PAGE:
I usually work by deciding on the textiles of the collection. That essentially is the soul of the collection. I will draw inspiration from photographs, illustrations and drawings of the theme that I will be working on. In the case of the Urban collection, I was inspired by the architectural lines of modern buildings. I would extract them from photographs and redesign the lines into a textiles block. 

What is your design philosophy? 

To innovate and produce designs that are unique, modern and relatable

Who are you designing for?

Like-minded women who are looking for something different and unique and beautiful

What does style mean to you?

Design and style has always been in my genetic makeup if you like

How would you describe your personal style?

Practical, modern, and classic

How has your style evolved?

I don’t follow trends. I believe in timeless and stylish fashion.

What’s your first fashion memory?

When I bought my first pair of black Gucci loafers after my second paycheck!

Belinda Lee, PINKSALT | Interview | Travelshopa
Belinda Lee, PINKSALT | Interview | Travelshopa

Michelle Boyce, Maissone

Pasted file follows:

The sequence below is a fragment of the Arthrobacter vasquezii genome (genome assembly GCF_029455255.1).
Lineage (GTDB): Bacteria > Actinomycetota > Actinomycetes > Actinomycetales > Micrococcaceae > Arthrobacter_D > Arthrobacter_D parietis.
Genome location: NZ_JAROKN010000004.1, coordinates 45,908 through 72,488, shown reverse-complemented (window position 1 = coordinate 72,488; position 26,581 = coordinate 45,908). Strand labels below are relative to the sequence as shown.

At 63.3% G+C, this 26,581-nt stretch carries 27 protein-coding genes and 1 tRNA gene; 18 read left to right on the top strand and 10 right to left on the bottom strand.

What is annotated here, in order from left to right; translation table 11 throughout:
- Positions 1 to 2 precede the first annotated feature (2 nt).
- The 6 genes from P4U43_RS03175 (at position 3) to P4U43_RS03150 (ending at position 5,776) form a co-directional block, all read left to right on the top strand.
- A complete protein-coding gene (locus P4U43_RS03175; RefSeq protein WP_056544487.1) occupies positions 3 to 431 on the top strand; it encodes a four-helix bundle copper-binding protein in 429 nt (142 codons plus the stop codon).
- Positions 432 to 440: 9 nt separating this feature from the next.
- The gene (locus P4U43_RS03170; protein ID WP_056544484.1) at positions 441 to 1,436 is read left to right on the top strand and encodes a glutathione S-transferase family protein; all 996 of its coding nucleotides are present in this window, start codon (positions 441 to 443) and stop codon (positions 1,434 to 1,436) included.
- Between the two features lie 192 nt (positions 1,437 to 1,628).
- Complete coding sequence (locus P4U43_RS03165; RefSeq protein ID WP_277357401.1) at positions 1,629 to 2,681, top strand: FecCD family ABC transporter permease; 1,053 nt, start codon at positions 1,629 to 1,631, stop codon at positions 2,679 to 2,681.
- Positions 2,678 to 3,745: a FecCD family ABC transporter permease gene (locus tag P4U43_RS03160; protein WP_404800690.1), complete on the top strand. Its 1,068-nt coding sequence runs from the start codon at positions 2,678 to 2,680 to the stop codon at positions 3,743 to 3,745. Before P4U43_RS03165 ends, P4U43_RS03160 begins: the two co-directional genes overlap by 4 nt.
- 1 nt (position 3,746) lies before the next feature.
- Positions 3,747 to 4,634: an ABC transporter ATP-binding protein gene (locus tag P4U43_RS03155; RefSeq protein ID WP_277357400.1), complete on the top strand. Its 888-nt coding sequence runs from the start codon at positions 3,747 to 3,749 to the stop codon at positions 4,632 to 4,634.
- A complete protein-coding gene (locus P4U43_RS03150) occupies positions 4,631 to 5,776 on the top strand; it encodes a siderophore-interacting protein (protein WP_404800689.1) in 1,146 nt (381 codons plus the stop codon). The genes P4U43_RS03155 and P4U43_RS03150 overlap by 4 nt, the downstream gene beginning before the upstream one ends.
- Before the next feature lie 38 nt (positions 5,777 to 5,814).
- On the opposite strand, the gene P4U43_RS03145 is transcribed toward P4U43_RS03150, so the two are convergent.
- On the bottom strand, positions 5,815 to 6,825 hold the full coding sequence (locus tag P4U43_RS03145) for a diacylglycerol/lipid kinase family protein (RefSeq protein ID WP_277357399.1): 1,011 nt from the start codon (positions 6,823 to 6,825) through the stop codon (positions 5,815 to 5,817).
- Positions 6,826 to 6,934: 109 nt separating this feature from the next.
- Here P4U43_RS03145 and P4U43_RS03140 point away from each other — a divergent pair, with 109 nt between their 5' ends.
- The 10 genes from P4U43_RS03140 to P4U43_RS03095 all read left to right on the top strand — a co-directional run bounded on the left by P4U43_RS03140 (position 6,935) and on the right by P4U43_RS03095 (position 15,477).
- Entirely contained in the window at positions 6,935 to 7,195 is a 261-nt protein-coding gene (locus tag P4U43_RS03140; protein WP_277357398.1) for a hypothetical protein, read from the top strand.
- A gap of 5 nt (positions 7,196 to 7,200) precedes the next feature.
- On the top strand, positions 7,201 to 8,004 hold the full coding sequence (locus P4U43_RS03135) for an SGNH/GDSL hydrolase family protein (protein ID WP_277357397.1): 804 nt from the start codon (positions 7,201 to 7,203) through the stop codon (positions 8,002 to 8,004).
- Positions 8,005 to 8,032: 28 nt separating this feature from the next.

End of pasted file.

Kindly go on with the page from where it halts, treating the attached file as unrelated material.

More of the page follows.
Michelle Boyce, Maissone | Interview | Travelshopa

Photographs by Maissone

Since 2015 Maissone has been a leading the way within a cluster of some of Singapore's coolest cafes and independent boutiques in Tiong Bahru. The contemporary homeware store offers a beautifully curated mix of scandi and tribal pieces that are sure to impress. After recently winning an international retail award, New Zealand-born founder Michelle Boyce shares her retail journey and let us in on her healthy obsession with design and interiors.

How did you get started in retail? What were you doing before you opened your store?

Before I opened Maissone I travelled and cared for my children. I saw a large gap in the Singapore market for contemporary homeware and that’s how Maissone came about. We started in 2014 as an online business based at home and in 2015 opened a showroom, soon after we moved within the same street to a larger location.

What inspired you to open your store?